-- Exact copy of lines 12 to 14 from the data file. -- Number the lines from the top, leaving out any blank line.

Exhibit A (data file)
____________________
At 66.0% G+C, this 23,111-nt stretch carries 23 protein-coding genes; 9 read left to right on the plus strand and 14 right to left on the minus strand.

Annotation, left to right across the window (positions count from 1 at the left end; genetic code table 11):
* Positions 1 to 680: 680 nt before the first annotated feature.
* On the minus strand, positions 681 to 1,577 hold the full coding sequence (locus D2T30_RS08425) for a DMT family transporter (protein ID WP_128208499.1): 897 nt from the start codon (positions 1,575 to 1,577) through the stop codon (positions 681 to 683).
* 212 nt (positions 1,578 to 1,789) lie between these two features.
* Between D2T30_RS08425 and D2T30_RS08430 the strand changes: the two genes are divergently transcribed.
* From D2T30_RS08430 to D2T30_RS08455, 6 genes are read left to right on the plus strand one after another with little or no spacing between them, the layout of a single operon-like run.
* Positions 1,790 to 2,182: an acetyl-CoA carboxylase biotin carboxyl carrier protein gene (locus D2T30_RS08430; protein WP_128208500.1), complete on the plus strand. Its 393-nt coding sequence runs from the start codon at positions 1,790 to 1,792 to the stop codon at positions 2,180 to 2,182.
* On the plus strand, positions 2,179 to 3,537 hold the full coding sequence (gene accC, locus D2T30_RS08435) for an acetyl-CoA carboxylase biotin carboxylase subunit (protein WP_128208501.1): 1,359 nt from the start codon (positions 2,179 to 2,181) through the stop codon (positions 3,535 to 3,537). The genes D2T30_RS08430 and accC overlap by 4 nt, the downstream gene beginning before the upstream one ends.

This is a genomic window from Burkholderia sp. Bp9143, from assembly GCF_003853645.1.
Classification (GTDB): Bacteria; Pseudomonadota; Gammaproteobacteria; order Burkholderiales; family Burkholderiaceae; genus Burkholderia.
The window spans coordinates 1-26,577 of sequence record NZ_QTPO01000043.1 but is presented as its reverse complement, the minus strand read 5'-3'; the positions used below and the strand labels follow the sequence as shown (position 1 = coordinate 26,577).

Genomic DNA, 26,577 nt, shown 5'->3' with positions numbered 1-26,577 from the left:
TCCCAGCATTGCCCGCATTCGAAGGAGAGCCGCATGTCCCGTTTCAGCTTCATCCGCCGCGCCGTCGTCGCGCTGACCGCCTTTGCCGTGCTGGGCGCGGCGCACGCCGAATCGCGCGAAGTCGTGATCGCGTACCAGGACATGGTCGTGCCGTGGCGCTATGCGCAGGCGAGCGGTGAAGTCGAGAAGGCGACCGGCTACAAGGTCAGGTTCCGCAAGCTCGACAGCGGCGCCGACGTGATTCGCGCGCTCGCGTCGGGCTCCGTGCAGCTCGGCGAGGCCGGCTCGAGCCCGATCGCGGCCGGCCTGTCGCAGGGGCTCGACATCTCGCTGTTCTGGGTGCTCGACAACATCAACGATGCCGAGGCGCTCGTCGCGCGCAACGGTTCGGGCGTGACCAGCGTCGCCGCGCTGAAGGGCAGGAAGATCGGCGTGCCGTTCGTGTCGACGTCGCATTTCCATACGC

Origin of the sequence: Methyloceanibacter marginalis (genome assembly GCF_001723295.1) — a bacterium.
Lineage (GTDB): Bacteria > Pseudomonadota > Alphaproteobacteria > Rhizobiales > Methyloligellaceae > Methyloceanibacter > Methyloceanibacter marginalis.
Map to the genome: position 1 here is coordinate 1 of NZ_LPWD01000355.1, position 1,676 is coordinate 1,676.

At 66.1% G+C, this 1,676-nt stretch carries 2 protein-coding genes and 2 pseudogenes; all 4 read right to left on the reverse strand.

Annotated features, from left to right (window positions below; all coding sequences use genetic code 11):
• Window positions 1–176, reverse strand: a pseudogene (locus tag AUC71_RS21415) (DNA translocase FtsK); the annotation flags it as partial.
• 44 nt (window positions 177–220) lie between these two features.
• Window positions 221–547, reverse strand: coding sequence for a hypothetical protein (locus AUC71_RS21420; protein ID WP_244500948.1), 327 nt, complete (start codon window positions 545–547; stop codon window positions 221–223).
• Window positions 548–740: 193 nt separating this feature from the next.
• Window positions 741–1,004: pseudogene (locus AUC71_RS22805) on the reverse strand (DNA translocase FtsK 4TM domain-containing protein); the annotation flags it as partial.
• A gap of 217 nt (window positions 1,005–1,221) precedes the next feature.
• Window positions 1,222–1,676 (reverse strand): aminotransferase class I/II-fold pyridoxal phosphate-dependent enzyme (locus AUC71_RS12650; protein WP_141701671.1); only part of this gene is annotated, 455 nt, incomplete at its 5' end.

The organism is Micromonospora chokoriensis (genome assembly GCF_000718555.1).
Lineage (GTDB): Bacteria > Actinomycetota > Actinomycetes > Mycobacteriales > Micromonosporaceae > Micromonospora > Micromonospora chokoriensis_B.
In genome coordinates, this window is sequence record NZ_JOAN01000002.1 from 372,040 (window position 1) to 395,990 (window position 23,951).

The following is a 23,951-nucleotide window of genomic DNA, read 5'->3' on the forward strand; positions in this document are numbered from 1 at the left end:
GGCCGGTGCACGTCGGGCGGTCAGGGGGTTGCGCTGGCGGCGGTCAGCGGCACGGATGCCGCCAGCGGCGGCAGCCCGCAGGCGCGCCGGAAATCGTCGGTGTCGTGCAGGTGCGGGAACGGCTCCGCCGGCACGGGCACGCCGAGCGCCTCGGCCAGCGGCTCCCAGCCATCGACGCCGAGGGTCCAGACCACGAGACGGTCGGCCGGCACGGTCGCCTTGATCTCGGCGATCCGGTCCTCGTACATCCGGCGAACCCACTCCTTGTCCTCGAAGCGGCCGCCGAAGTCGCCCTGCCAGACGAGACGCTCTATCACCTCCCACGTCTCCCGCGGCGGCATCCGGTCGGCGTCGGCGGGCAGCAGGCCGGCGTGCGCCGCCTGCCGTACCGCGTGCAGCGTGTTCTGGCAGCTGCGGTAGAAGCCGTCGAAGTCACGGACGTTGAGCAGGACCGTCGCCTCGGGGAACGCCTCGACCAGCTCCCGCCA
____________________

The window spans coordinates 1-26,577 of sequence record NZ_QTPO01000043.1 but is presented as its reverse complement, the minus strand read 5'-3'; the positions used below and the strand labels follow the sequence as shown (position 1 = coordinate 26,577).

Genomic DNA, 26,577 nt, shown 5'->3' with positions numbered 1-26,577 from the left:
TCCCAGCATTGCCCGCATTCGAAGGAGAGCCGCATGTCCCGTTTCAGCTTCATCCGCCGCGCCGTCGTCGCGCTGACCGCCTTTGCCGTGCTGGGCGCGGCGCACGCCGAATCGCGCGAAGTCGTGATCGCGTACCAGGACATGGTCGTGCCGTGGCGCTATGCGCAGGCGAGCGGTGAAGTCGAGAAGGCGACCGGCTACAAGGTCAGGTTCCGCAAGCTCGACAGCGGCGCCGACGTGATTCGCGCGCTCGCGTCGGGCTCCGTGCAGCTCGGCGAGGCCGGCTCGAGCCCGATCGCGGCCGGCCTGTCGCAGGGGCTCGACATCTCGCTGTTCTGGGTGCTCGACAACATCAACGATGCCGAGGCGCTCGTCGCGCGCAACGGTTCGGGCGTGACCAGCGTCGCCGCGCTGAAGGGCAGGAAGATCGGCGTGCCGTTCGTGTCGACGTCGCATTTCCATACGC